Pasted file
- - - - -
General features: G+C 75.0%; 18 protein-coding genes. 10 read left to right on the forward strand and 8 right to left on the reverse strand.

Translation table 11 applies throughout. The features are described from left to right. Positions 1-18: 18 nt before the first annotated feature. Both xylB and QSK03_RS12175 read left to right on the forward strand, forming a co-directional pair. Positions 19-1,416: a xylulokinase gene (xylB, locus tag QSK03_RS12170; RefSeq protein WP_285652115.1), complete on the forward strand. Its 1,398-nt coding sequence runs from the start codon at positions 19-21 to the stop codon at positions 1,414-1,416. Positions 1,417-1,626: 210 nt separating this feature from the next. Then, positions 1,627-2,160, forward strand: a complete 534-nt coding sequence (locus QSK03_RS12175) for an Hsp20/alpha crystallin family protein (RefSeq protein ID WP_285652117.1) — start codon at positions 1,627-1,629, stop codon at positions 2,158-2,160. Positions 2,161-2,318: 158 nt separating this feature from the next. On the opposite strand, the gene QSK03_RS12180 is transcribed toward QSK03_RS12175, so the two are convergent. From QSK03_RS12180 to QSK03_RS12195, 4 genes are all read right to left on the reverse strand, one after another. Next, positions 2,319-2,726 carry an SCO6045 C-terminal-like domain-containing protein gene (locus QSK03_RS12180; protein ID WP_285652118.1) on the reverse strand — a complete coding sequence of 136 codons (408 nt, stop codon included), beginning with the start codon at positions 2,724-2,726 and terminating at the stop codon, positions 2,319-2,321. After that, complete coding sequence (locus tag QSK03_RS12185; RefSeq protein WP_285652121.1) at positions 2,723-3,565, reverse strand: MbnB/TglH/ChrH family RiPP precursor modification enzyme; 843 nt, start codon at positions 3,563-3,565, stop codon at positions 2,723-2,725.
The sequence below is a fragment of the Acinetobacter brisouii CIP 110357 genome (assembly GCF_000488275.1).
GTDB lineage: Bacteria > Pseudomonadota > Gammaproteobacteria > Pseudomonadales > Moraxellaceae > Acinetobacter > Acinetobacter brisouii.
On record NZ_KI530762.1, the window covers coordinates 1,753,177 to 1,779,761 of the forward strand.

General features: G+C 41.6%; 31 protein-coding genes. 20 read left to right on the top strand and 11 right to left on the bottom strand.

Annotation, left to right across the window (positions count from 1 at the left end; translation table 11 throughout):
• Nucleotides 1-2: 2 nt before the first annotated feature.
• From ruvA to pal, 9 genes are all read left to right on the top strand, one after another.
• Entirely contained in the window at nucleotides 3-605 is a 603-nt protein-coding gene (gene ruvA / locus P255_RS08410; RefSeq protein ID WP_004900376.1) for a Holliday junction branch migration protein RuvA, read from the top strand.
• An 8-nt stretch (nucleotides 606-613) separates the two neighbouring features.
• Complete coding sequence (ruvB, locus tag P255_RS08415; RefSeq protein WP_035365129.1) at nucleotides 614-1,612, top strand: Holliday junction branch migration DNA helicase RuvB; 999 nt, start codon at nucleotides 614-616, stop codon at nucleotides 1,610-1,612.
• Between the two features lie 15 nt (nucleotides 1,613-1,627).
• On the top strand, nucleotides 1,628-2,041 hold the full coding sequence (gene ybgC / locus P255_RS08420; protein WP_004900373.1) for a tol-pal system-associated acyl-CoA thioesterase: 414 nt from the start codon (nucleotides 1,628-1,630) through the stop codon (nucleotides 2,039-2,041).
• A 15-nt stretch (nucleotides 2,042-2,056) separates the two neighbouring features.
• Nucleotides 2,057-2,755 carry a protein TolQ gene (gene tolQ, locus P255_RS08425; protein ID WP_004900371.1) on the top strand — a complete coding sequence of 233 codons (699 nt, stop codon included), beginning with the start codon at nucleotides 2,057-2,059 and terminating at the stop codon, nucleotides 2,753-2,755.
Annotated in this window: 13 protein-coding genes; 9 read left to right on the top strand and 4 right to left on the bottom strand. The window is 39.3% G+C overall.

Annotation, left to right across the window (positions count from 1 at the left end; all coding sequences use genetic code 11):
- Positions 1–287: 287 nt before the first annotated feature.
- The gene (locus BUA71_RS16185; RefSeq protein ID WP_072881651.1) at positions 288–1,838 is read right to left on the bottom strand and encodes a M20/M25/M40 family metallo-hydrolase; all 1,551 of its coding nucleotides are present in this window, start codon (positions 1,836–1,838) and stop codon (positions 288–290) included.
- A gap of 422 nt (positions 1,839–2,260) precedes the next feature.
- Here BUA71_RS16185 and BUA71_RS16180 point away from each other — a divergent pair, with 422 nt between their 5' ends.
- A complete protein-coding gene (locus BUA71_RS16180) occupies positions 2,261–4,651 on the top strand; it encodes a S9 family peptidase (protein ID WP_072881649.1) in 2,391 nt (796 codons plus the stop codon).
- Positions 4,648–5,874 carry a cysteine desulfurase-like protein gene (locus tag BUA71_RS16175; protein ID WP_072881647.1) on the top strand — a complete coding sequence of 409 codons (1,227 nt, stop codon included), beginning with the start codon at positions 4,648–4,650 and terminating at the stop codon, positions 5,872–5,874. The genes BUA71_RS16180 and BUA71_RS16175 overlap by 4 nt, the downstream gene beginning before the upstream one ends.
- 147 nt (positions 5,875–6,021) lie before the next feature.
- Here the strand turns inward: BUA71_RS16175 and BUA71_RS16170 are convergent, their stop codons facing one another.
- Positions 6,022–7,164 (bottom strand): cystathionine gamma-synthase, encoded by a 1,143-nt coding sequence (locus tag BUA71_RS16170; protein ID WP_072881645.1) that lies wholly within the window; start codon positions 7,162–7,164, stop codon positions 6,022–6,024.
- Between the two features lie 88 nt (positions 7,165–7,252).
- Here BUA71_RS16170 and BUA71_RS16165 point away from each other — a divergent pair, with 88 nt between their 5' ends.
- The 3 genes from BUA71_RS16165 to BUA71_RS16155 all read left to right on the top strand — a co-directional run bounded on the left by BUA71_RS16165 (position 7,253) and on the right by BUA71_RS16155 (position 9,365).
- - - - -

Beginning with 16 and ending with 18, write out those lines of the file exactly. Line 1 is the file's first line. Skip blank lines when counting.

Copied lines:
• Nucleotides 2,057-2,755 carry a protein TolQ gene (gene tolQ, locus P255_RS08425; protein ID WP_004900371.1) on the top strand — a complete coding sequence of 233 codons (699 nt, stop codon included), beginning with the start codon at nucleotides 2,057-2,059 and terminating at the stop codon, nucleotides 2,753-2,755.
Annotated in this window: 13 protein-coding genes; 9 read left to right on the top strand and 4 right to left on the bottom strand. The window is 39.3% G+C overall.

Annotation, left to right across the window (positions count from 1 at the left end; all coding sequences use genetic code 11):